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Literary Review - Christopher Ross on Ninja by John Man

Monday, August 13, 2012
Category: History

From literaryreview.co.uk

Ninja methods, or shinobi no jutsu, were not martial arts. They were instead a range of strategies for infiltration, disguise, concealment and espionage, which also included expertise in arson and harassing the enemy.

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The Slave Who Circumnavigated The World The Awl

Monday, August 13, 2012
Category: History

From www.theawl.com

One Portuguese adventurer present at the capture of Malacca was Fernão de Magalhães, whose name is usually Anglicized to Ferdinand Magellan. Among the rather considerable spoils of war Magellan took in the battle was a human being.

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Horse owners are the one percent: How social inequality was born

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Wednesday, August 8, 2012
Category: History

From www.slate.com

The association between horses and wealth was forged millennia ago. In fact, the first people known to celebrate hierarchies of power, whose inequalities of wealth were integral to their society and culture—the people you could call the first 1 percent—were the first people to ride horses.

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The Heretic

Monday, August 6, 2012
Category: History

From www.themorningnews.org

When the FDA’s edict arrived, Fadiman was 27 years old, IFAS’s youngest researcher. He’d been a true believer in the gospel of psychedelics since 1961, when his old Harvard professor Richard Alpert (now Ram Dass) dosed him with psilocybin, the magic in the mushroom, at a Paris café.

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The Aleppo Codex Mystery

Tuesday, July 31, 2012
Category: History

From www.nytimes.com

The Syrian government took an interest in the codex after an American antiquities merchant offered $20 million for it, and so the leaders of the Aleppo synagogue went to great lengths to persuade Syrian intelligence that the book had been burned.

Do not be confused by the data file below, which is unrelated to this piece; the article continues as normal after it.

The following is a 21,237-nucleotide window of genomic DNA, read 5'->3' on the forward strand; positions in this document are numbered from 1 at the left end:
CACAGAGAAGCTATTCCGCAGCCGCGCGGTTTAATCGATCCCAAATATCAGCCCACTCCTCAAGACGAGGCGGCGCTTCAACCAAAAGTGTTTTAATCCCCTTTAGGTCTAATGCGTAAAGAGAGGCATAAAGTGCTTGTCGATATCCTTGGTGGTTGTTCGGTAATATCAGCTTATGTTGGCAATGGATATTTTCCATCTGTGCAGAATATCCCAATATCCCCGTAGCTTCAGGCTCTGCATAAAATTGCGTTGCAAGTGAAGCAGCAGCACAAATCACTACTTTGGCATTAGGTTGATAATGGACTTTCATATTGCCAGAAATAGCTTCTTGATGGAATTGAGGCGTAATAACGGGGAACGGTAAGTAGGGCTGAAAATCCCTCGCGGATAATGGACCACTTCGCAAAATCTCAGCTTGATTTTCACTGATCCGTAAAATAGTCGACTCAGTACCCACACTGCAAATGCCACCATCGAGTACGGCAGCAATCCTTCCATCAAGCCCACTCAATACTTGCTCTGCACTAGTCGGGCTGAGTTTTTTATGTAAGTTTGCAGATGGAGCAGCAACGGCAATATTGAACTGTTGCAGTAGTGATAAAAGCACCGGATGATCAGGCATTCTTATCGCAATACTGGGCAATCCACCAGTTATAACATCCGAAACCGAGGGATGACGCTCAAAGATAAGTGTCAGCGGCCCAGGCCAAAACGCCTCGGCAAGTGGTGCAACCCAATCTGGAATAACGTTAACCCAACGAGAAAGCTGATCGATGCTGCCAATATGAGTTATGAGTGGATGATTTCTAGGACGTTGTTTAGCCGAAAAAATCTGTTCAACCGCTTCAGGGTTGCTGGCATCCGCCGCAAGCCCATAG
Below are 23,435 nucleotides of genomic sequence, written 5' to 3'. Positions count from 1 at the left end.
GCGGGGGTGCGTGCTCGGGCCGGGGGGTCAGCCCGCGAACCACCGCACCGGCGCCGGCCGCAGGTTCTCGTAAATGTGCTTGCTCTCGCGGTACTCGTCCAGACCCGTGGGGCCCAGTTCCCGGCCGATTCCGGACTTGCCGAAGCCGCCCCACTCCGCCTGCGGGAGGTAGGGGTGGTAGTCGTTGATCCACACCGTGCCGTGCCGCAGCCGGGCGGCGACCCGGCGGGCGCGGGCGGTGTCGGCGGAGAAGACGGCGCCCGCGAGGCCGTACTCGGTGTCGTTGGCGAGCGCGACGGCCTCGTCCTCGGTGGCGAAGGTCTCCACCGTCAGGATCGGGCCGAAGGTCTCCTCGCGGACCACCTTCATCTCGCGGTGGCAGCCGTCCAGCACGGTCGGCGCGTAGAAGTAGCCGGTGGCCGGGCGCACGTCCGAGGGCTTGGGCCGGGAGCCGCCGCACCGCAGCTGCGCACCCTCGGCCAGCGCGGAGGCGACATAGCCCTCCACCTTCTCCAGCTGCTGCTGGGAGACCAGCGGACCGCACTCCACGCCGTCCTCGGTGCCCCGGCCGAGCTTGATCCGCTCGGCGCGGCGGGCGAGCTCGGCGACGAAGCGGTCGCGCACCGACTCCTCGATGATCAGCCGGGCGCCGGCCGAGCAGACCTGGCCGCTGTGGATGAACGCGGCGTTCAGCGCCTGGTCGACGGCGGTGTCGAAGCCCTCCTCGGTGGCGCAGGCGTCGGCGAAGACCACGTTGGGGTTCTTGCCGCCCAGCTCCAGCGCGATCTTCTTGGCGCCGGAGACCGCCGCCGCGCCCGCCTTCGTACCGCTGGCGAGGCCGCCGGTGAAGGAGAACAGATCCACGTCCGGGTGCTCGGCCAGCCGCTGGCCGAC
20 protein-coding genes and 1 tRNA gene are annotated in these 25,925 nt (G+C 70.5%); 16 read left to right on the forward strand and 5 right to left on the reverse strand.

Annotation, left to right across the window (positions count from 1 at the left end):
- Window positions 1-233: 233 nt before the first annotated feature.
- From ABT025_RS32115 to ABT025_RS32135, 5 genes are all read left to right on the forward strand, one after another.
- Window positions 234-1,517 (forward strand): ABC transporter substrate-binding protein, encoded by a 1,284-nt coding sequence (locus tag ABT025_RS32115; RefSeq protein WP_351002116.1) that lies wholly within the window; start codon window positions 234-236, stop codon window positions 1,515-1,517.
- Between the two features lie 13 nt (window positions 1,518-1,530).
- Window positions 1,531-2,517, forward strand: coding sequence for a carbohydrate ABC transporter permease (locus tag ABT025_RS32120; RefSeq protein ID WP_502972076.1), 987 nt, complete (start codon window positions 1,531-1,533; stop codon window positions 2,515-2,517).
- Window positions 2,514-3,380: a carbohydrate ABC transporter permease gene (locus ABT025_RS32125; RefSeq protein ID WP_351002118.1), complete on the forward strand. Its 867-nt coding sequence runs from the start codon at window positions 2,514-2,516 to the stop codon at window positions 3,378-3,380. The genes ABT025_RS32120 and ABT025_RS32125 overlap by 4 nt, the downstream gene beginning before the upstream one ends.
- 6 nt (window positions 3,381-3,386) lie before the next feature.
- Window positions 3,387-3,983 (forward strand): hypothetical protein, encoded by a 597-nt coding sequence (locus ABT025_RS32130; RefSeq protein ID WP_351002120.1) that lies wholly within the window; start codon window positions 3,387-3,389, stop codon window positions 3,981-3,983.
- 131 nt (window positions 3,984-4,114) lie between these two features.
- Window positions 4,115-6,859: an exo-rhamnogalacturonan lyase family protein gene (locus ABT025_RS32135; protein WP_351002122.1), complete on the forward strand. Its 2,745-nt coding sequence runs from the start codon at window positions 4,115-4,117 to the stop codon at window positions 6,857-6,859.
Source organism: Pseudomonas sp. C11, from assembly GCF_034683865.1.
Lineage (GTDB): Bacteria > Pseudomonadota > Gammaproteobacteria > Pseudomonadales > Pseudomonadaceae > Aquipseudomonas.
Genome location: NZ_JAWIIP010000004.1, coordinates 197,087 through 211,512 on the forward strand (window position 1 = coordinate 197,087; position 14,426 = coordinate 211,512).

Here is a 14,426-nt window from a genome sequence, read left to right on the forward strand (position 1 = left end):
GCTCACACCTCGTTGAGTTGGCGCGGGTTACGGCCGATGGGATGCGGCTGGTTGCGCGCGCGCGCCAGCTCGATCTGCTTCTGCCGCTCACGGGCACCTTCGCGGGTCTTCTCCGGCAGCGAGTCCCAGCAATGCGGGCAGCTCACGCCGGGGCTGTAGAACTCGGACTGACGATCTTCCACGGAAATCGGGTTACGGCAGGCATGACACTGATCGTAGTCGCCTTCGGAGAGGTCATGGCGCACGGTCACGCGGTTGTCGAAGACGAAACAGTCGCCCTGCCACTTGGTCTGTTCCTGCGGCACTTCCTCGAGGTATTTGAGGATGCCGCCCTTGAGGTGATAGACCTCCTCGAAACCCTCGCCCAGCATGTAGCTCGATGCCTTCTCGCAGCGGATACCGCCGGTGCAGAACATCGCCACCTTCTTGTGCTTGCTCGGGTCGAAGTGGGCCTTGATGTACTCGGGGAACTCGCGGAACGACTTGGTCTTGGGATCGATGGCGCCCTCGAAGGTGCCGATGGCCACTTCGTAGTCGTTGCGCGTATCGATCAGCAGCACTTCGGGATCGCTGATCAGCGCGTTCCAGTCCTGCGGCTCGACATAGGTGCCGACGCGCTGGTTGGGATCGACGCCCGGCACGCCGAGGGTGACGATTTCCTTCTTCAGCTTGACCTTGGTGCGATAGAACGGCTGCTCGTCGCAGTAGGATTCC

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Savage Continent

Saturday, July 28, 2012
Category: History

From marginalrevolution.com

The number of sexual relationships that took place between European women and Germans during the war is quite staggering. In Norway as many of 10 percent of women aged between fifteen and thirty had German boyfriends during the war.

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40 Of The Most Powerful Photographs Ever Taken

Saturday, July 21, 2012
Category: History

From bookfaked.com

A moving collection of iconic photographs from the last 100 years that demonstrate the heartbreak of loss, the tremendous power of loyalty, and the triumph of the human spirit. Warning: Some of these will make you weep.

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Hayek von Pinochet

Friday, July 13, 2012
Category: History

From coreyrobin.com

In his defense of Pinochet (and elsewhere), Hayek invokes the oft-repeated distinction between totalitarian and authoritarian societies, and though Farrant et al don’t mention this, it struck me that this old saw—so beloved of figures like Jeanne Kirkpatrick—might have served as some of the glue holding together neoconservatives like Kirkpatrick and neoliberals like Hayek, especially in the 1970s.

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The 50th anniversary of Starfish Prime: the nuke that shook the world

Monday, July 9, 2012
Category: History

From blogs.discovermagazine.com

The US, worried that a Soviet nuclear bomb detonated in space could damage or destroy US intercontinental missiles, set up a series of high-altitude weapons tests called Project Fishbowl (itself part of the larger Operation Dominic) to find out for themselves what happens when nuclear weapons are detonated in space.

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Happy 4th of July: German researchers find 500-year-old map of early America

Monday, July 9, 2012
Category: History

From www.thebunsenburner.com

German researchers have discovered a 500-year-old copy of an early America map in the collections in the University Library in Munich. The rare map is from cartographer Martin Waldseemüller’s workshop.

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